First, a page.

Microsoft is giving up on the Consumer Electronics Show (CES). The company will not longer sign as an exhibitor, starting next year. Frank Shaw, head of corporate communications at the Redmond company, revealed, “January will mark our final keynote presentation and booth at CES.”
The first keynote given by Bill Gates was back in 1994, his last 2008. Steve Ballmer replaced him for the past two years, but January 9, 2012 will be his last. They claim that their product milestones are out of sync with the January schedule of the CES.
Microsoft recognizes that it already utilizes many other avenues for addressing their customers. Local Microsoft retail stores, website, social media (i.e. Facebook and Twitter) and home-grown events are just some of them.
Microsoft’s decision comes across as a copycat move, though. The Redmond giant is often sneaking around in the shadowy footsteps of Apple. Apple ended its presence at CES in 2008, withdrawing its participation in both the keynote address and exhibition booth. Even the Consumer Electronics Association (CEA), the sponsor of the show, agrees that it is the right time to part ways, after 14 keynote deliveries.
Many will feel the vacuum in the Central Hall, where Microsoft has dominated with their presence for such a long time. The same message was given regarding Apple’s relationship to the shows when it chose to leave. The website, the minor role the shows play for the company, and the retail stores were all part of the reasoning behind Apple cutting ties. It is the same today with Microsoft. Perhaps Microsoft wants to be the next Apple.
Analysts view this as a sign of the decline of the importance of trade shows. Exhibitions like CES have always been ideal paths to reach small retailers. However, the biggest, baddest tech companies have no need to spend so much money at trade shows.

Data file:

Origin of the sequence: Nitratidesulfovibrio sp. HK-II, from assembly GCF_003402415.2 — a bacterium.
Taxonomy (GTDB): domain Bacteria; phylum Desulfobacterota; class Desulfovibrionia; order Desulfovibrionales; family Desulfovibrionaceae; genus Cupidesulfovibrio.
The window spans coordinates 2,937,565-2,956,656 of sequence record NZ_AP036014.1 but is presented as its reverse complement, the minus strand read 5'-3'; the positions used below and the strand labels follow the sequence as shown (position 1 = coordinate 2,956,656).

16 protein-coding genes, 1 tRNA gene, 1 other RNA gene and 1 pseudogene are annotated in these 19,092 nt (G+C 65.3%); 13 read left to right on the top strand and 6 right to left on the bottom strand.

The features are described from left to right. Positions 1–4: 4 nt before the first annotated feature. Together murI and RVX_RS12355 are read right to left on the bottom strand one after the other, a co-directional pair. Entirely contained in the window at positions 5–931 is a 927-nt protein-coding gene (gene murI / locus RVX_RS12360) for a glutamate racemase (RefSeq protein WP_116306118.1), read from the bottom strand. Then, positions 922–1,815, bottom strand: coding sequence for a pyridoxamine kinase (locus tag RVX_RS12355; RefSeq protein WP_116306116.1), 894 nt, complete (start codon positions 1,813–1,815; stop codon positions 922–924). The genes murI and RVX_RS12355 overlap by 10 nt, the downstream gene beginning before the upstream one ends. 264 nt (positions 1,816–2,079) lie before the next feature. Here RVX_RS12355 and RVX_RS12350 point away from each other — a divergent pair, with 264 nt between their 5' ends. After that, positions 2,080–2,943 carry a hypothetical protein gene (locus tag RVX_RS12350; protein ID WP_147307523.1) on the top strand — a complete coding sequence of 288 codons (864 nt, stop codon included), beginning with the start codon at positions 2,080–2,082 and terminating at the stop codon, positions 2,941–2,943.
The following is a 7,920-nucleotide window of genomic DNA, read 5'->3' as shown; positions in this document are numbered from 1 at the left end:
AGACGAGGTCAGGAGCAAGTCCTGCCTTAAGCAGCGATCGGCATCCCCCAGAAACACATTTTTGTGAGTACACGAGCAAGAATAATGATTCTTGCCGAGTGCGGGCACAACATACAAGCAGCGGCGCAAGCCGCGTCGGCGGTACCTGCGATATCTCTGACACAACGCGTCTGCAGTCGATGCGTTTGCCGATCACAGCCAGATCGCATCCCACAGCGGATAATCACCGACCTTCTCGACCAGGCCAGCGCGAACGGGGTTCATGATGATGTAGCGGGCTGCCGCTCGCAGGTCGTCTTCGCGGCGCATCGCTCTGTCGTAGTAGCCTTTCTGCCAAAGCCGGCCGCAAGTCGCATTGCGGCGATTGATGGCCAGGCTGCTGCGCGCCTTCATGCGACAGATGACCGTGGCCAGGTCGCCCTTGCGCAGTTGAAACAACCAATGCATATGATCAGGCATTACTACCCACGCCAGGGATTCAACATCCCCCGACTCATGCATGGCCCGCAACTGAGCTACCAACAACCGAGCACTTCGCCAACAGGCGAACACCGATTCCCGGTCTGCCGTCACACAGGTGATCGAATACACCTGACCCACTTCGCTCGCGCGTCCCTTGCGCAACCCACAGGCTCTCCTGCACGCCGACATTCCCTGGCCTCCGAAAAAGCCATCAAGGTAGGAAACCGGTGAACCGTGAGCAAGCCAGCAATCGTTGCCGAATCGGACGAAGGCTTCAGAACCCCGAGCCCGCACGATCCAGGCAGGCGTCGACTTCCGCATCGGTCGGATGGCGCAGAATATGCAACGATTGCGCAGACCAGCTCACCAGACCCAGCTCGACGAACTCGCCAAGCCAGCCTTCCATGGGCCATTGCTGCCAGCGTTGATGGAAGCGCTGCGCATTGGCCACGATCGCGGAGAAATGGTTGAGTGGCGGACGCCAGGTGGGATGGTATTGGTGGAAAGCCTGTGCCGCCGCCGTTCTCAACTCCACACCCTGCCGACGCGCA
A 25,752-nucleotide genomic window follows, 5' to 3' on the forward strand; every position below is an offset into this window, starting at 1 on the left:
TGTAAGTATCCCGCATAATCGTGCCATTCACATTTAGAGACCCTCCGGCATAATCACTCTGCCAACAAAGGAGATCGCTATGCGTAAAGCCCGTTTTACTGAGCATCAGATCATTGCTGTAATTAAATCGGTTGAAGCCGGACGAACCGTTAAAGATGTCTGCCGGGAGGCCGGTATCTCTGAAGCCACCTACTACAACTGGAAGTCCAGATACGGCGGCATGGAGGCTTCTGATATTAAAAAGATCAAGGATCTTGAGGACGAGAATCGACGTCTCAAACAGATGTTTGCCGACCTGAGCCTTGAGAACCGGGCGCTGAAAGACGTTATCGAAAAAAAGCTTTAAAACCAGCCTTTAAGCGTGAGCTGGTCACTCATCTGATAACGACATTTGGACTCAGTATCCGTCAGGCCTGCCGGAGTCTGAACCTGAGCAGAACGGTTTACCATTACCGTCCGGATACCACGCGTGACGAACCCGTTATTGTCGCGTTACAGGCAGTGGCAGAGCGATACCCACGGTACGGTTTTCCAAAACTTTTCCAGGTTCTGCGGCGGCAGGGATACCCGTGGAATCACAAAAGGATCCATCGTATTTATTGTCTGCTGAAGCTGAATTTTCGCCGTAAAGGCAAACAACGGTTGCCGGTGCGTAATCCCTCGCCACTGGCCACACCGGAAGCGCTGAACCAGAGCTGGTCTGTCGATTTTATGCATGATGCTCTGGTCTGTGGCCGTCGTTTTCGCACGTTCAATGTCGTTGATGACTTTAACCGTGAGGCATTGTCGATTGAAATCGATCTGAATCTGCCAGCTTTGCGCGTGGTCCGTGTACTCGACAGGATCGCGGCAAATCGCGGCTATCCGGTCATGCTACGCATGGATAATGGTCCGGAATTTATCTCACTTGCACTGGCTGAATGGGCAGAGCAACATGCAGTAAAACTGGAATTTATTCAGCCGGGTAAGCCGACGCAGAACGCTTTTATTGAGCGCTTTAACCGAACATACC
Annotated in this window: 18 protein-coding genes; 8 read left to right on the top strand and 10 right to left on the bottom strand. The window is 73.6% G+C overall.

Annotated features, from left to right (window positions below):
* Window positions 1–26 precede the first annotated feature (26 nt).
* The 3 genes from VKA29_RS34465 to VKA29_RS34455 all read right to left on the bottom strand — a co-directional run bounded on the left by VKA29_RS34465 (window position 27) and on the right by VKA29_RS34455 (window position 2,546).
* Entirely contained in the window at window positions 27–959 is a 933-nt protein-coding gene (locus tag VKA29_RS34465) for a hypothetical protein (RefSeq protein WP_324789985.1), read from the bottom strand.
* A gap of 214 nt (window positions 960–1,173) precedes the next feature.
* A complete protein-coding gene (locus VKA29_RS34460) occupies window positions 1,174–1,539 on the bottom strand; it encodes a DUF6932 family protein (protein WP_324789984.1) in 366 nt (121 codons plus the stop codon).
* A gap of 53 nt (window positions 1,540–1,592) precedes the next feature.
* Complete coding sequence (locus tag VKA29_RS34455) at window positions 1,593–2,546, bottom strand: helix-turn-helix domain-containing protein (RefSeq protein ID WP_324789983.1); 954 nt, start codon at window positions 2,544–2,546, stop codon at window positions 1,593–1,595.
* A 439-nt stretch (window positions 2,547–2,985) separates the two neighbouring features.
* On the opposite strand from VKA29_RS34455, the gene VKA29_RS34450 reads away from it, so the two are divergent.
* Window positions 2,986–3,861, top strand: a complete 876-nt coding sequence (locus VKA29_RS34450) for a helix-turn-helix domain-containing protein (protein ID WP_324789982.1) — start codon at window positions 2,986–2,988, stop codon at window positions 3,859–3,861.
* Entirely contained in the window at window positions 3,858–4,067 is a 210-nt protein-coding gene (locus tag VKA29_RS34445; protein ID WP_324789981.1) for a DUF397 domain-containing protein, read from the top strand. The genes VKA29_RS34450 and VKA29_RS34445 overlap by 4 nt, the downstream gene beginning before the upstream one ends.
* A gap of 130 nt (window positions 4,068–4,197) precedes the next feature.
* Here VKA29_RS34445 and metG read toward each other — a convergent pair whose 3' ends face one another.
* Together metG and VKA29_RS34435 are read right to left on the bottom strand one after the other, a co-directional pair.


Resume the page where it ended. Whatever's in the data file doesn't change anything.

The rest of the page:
Some defend Microsoft, saying that their message is so sophisticated that diversions work against the delivery. But in the end, it is just a company with products and services. These are not even so complex as to require an isolation chamber to bombard the client with propaganda. Give us all a break! We are not talking rocket science here.
The Redmond company has made the same shift Apple did, to focusing its events on innovative products alone. The Windows Store is an example, where they met with the media and developers to provide greater details. They piggybacked that with an press release of Window’s 8 beta date in late-February.
CEA did not want to talk about the impact of Microsoft’s withdrawal on the show as a whole. They are in a bit of denial. They simply noted that there is a waiting list of other companies who desire to replace the giant.
It was at the CES that the Blue Screen of Death popped up unexpectedly in 2005, to Bill’s chagrin. The show has also been the site of significant product releases as well, though, such as in 2001, the Xbox.